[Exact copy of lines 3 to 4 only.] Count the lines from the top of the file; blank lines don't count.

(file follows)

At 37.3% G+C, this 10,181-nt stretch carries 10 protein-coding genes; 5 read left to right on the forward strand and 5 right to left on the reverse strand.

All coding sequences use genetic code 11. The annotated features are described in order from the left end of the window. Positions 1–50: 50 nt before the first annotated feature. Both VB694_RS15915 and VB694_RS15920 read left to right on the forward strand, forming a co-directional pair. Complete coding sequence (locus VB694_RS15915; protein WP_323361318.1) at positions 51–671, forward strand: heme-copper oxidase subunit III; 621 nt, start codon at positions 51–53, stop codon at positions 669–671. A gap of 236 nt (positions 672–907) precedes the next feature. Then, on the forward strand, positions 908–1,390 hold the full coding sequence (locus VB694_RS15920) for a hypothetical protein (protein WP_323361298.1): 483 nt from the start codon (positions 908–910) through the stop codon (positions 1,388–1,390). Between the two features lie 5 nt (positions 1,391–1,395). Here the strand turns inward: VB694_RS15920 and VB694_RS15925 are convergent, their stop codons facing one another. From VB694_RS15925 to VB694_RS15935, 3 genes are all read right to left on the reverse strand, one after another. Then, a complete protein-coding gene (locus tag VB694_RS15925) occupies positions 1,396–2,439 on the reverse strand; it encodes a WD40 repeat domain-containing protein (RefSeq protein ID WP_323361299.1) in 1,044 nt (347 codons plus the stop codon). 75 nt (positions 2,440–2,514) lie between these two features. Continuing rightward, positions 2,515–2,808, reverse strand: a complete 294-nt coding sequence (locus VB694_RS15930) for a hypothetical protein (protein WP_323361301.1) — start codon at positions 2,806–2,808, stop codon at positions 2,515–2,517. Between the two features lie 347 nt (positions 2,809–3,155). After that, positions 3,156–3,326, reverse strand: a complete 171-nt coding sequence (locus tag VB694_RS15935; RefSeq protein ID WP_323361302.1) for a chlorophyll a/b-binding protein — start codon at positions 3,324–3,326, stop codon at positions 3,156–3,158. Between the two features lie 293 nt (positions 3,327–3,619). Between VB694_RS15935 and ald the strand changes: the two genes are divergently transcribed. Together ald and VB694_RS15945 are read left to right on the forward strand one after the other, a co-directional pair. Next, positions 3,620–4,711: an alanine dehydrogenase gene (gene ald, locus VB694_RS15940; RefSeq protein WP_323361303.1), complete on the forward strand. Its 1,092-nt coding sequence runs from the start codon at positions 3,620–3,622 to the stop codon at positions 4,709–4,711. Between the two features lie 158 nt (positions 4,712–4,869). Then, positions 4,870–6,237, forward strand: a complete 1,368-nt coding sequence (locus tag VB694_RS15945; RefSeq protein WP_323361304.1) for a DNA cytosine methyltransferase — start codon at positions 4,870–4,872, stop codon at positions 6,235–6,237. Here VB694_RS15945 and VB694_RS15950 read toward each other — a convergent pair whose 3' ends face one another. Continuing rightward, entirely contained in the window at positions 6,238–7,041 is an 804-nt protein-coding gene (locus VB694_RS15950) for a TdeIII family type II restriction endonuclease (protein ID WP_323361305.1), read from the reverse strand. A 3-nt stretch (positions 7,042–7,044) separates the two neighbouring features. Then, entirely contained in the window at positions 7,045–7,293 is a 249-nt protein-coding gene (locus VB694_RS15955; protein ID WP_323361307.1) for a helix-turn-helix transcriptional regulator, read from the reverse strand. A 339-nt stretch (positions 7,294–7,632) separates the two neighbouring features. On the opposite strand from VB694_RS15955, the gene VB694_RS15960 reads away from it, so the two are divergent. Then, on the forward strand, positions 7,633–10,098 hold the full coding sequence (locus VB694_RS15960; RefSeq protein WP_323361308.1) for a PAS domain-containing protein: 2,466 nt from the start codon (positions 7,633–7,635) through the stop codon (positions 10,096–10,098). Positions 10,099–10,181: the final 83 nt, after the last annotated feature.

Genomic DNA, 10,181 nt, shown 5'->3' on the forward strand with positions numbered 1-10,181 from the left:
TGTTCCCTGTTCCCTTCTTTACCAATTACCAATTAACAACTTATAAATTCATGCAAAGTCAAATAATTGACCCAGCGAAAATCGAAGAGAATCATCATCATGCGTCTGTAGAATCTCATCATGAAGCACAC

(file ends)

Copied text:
Genomic DNA, 10,181 nt, shown 5'->3' on the forward strand with positions numbered 1-10,181 from the left:
TGTTCCCTGTTCCCTTCTTTACCAATTACCAATTAACAACTTATAAATTCATGCAAAGTCAAATAATTGACCCAGCGAAAATCGAAGAGAATCATCATCATGCGTCTGTAGAATCTCATCATGAAGCACAC